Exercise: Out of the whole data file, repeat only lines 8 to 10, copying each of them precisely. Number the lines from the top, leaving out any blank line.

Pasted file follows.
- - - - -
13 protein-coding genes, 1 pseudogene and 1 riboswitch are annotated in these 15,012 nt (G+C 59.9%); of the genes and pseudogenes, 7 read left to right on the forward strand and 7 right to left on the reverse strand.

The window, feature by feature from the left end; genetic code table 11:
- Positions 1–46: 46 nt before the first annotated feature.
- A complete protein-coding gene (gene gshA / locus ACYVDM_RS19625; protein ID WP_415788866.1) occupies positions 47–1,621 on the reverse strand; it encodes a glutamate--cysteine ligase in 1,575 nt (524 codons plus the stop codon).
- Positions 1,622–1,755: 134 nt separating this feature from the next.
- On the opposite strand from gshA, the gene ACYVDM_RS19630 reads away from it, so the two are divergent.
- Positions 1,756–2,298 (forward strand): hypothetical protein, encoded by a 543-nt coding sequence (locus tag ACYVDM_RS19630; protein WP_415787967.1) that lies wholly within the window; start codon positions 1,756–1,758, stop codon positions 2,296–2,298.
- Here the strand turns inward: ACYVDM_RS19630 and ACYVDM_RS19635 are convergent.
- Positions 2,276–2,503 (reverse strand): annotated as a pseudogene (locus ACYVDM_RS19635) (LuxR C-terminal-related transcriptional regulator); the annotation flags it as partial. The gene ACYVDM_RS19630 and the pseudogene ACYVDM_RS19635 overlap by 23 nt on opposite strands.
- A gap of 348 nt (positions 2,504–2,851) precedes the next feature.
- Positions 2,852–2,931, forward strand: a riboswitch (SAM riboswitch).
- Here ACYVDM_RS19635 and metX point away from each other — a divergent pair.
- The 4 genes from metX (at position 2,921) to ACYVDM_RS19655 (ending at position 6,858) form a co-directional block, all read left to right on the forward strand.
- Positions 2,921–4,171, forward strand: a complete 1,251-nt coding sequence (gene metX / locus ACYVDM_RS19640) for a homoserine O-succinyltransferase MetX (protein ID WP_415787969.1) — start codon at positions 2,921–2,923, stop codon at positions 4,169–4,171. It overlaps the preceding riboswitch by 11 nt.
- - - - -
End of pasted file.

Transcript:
- Here the strand turns inward: ACYVDM_RS19630 and ACYVDM_RS19635 are convergent.
- Positions 2,276–2,503 (reverse strand): annotated as a pseudogene (locus ACYVDM_RS19635) (LuxR C-terminal-related transcriptional regulator); the annotation flags it as partial. The gene ACYVDM_RS19630 and the pseudogene ACYVDM_RS19635 overlap by 23 nt on opposite strands.
- A gap of 348 nt (positions 2,504–2,851) precedes the next feature.